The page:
Jump to content

B757Guy

Members
  • Content Count

    112
  • Joined

  • Last visited

Everything posted by B757Guy

  1. Glad to see they plan to upgrade equipment, but long term, this will be a moot point, unless the tunnel and Portal Bridge issues are corrected. The tunnel itself is a few short years away from needing a complete overhaul, which will limit the number of trains into Penn Station to maybe less than 10 an hour?
  2. Happy New Year Amtrak Unlimited. Had some down time, and figured I'd share some experiences from flying over the Arctic. Climb maintain FL240, for xxx 881 Heavy, came the blast from my headset, as we climbed through some light chop… Thanks to the craziness of Crew Scheduling, and a friend of mine begging to swap trips, so he could be home for his 20th anniversary, I had a rare flight that started in Chicago (ORD), rather than my normal crew base in Newark (EWR). My fiancé, who is also a pilot, but with a different airline is working on this holiday week, so off I go to Tokyo’s Narita International Airport. Forgetting the craziness that is O’Hare, with it’s endless taxiways and jammed frequencies, I can finally relax a little. This afternoon, we are a 4 person crew, and the relief crew heads for the bunks, to catch some sleep, before they relive myself and my First Officer in about 3 hours. We will continue this routine of 3 hours on, 3 hours off until we arrive in Japan tomorrow, around 4:30PM, local time. Flying to japan from the United States is always interesting. Most people think that a flight from the Midwest, or the east coast would head west, possibly passing over San Francisco or LA. But, and much to the dismay of the flat earthers, the shortest distance between two different points on a map is NOT a straight line, but actually an arc across the globe, called a great circle route. The great circle route from Chicago to Tokyo, curves up into western Canada, and then cuts across Alaska, over Denali National Park. The route then hugs the Russian peninsula of Kamchatka, before we pass over northern Japan, and descend into Tokyo. The route is about 5500nm. However, todays flight also needs to take into account turbulence and the jet stream, and how to either take advantage of it, or avoid it. Today the stream is working to our disadvantage, as it typically does headed west. Therefore, rather than fly into it, and fight a 100+ knot headwind, we will fly north of it, and fly directly over the top of the world, flying what we call a polar route. Leaving Chicago, and passing 18,000 feet, we take up a course directly north, with a heading of 360 degrees. In a few hours we will over fly Hudson Bay, and the very far northern territory of Nunavut in Canada. At this point, still having flown a 360 degree heading, will we start our turn northwestward, to the very high latitudes of the Artic Ocean. Our route will touch 79 degrees north, before we turn south over Russia. Within about two hours of take-off, we enter an area where our magnetic compasses become unreliable, swinging wildly, so we use true north as our reference. Looking at our charts, I try and wrap my head around the fact our nearest diversion airport is either Barrow, Alaska, or an airport in Sweden who’s name I still can’t pronounce, both of which are 1,000 miles away to the south, despite being on opposite sides of the planet. We are about 4 hours into our flight, still heavy with fuel, at FL340 (34,000 feet) zipping along at Mach .83 when a message comes in from our dispatch with our fuel freeze temperature. If the fuel we have on board is allowed to cool to the point it freezes, it would lead to a very bad day for all, so on polar flights, my airline actually takes a sample of the fuel on board, and cools it to determine it’s exact freezing temperature. This number is relayed to us via satellite, while in flight, and inserted into our flight management computer. If the fuels gets within a few degrees of this number, we get an alert. Our options, however, are a limited to warm the fuel. We can either fly faster, or fly lower, both of which can have implications for our carefully planned fuel calculations when we left Chicago. Our flight today passes through 10 different large ATC sectors called FIRs, or flight information regions. Each of these FIRs has its own rules regarding communication and position reports. The 777 has five different communication systems on board. VHF, HF, something called Controller Pilot Data Link Communications, (CPDLC), along with Automatic Dependent Surveillance Contract (ADS-C), both of which are data transmission networks. CPDLC is kinda cool, as it allows us to essentially text message with controllers. We also have SATCOM on board as well. Each of the ATC sectors we fly into supports some, or all of these comm networks, and we must have at least two available at one time. Coming down from the high latitudes, we make landfall off the Artic Ocean, over part of Siberia. The view from the flight deck is surreal, with nothing but white vastness, and rugged looking mountains below us. There is literally no sense of human civilization below us, as far as the eye can see. The view stays like this for hours. Soon, we begin our descent into Tokyo. The sun has never really set on this almost 12 hour, 37 minute flight across the Artic. We have crossed 9 time zones, into tomorrow. Curiously, the sun dipped briefly below the horizon, only to rise again as we left the upper latitudes, east of the International Date Line. Finally, the runway emerges out from the late afternoon gloom of a rainy day in Tokyo, as my First Officer smoothly lands our 777 onto the 11,000 foot long strip of asphalt in front of us, after almost 13 hours aloft, having flown to the very edges of our planet.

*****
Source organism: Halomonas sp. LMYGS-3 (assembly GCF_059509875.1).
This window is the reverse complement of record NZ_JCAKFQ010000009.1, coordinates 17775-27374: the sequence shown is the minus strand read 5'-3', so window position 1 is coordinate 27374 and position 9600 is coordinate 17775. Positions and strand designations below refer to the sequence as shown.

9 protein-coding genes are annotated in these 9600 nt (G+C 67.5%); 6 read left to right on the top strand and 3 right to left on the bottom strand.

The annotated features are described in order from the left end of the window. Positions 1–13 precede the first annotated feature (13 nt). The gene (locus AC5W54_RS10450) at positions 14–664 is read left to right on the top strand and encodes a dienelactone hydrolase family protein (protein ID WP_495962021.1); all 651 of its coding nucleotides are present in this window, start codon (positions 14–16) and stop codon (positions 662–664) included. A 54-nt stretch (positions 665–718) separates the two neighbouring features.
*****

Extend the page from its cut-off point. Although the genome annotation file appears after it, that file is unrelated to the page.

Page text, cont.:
3. B757Guy

    Happy New Year, from the Flight Deck

    Thanks Devils Advocate!
  4. B757Guy

    Happy New Year, from the Flight Deck

    More than likely, the crew just wanted you back in your seat, hence the comment about landing in 15 minutes. Glad you got to fly on it! I never was fortunate enough to do so, but then again, did routinely fly faster than she could, while in the Air Force.
  5. B757Guy

    Happy New Year, from the Flight Deck

    I wonder if possibly you were over the Chesapeake Bay, and not Long Island at this time? It would be an odd arrival into IAD, as most international flights are routed into IAD a different way, but certainly possible. Do you recall your altitude at the time? It's also quite possible the flight crew told you that, simply to get you back to your seat sooner.
  6. B757Guy